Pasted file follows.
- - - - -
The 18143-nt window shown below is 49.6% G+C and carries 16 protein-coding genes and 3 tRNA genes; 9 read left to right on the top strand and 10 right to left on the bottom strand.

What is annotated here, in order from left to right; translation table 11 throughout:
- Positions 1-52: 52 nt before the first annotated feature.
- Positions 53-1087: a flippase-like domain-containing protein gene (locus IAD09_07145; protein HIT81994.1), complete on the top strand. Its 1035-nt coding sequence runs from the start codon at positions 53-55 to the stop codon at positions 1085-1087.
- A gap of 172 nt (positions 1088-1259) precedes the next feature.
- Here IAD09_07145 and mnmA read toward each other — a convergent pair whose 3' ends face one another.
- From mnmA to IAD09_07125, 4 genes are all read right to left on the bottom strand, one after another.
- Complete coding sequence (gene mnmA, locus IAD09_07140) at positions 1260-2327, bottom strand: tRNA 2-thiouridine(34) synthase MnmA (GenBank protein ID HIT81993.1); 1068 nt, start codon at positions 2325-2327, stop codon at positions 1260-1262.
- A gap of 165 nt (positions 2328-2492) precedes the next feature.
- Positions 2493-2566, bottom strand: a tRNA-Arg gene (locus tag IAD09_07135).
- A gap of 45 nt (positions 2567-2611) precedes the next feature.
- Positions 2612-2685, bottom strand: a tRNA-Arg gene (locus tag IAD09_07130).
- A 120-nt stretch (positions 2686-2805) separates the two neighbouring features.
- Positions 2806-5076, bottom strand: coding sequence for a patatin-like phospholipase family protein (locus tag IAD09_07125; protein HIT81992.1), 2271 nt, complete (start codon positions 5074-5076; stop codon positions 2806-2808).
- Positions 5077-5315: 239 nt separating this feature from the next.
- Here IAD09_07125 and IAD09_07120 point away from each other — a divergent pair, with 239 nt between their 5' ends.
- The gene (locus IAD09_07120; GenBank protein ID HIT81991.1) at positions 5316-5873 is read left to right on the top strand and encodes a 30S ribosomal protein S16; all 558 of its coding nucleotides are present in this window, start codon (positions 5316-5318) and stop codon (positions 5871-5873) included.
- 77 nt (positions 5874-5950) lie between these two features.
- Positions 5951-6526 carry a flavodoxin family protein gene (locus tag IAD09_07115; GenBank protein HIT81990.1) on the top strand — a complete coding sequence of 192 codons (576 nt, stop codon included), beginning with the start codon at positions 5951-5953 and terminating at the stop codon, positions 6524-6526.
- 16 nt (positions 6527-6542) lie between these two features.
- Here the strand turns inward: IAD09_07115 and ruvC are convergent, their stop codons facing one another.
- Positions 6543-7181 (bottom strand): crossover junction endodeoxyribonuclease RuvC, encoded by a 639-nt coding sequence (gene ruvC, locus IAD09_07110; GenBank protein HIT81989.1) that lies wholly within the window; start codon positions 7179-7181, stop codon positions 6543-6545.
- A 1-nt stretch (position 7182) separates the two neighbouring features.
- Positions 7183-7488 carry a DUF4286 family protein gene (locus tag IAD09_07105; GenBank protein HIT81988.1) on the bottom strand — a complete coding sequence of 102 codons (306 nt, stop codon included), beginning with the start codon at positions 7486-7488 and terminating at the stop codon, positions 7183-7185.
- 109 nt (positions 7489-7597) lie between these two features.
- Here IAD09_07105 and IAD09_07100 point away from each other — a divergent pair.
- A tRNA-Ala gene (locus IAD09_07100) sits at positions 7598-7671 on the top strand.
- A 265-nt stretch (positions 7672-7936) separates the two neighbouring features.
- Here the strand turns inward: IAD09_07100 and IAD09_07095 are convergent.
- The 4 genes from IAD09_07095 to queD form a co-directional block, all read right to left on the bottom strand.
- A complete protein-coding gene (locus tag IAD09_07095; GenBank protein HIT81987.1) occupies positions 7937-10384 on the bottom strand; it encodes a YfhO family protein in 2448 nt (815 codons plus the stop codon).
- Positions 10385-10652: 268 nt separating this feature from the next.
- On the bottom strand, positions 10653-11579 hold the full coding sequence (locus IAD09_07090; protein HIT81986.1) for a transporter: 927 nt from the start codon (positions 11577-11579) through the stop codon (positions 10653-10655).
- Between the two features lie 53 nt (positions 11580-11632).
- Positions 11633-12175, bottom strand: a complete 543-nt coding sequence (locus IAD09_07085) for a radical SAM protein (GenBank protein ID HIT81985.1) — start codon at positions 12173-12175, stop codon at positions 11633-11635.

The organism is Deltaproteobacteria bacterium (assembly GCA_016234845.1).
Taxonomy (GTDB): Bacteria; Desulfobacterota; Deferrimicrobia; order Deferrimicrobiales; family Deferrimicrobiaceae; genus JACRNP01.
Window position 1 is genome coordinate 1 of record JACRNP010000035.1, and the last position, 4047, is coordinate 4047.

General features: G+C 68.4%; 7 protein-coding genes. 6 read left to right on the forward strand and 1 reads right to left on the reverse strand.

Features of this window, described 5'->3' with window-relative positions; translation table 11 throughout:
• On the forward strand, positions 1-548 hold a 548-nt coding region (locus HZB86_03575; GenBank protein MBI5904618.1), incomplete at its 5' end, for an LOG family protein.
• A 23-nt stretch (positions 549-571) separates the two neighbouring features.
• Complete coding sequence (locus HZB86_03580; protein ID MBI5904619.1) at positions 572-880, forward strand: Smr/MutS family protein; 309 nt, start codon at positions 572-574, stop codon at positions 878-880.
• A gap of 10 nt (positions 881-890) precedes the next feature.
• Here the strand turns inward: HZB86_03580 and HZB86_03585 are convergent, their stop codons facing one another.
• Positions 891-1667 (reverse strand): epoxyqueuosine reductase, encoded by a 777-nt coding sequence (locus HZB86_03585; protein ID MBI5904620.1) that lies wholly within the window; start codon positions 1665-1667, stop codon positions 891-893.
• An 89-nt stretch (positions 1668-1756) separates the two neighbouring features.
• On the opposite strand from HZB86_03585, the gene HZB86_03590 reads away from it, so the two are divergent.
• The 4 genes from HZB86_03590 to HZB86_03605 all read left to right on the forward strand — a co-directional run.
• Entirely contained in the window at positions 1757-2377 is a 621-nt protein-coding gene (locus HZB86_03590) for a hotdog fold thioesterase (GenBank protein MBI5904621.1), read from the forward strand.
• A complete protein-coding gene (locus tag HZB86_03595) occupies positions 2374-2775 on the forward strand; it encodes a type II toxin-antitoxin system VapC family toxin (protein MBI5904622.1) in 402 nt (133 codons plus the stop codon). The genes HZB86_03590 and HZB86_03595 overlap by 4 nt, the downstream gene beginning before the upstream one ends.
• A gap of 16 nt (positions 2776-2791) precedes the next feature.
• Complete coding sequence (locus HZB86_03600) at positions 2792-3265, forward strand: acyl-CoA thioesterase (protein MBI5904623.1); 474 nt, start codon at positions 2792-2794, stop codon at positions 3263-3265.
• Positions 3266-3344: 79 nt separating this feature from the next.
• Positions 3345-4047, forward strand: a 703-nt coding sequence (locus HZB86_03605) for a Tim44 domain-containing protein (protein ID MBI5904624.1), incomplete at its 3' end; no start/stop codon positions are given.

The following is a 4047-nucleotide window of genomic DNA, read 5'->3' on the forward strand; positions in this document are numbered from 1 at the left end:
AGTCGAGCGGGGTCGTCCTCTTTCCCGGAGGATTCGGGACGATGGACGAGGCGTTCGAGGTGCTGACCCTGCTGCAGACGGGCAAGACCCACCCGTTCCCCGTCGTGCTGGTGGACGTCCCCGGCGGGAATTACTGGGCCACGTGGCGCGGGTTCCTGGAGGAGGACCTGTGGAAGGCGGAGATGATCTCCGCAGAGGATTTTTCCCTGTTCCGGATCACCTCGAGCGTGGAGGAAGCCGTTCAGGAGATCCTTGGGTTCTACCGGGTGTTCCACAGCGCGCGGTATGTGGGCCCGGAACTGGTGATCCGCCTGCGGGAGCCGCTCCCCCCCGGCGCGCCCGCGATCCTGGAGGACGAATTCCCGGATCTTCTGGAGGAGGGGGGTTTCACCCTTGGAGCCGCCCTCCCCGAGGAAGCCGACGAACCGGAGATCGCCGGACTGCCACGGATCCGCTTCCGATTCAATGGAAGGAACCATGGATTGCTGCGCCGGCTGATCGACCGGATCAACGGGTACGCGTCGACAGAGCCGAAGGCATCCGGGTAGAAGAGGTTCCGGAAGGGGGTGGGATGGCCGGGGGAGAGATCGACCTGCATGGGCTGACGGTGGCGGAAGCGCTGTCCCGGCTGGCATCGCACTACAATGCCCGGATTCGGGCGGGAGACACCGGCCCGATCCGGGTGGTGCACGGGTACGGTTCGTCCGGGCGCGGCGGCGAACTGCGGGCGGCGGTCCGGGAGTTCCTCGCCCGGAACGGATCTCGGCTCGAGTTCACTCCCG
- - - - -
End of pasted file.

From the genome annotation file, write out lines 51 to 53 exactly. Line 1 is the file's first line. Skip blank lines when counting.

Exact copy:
• A complete protein-coding gene (locus tag HZB86_03595) occupies positions 2374-2775 on the forward strand; it encodes a type II toxin-antitoxin system VapC family toxin (protein MBI5904622.1) in 402 nt (133 codons plus the stop codon). The genes HZB86_03590 and HZB86_03595 overlap by 4 nt, the downstream gene beginning before the upstream one ends.
• A gap of 16 nt (positions 2776-2791) precedes the next feature.
• Complete coding sequence (locus HZB86_03600) at positions 2792-3265, forward strand: acyl-CoA thioesterase (protein MBI5904623.1); 474 nt, start codon at positions 2792-2794, stop codon at positions 3263-3265.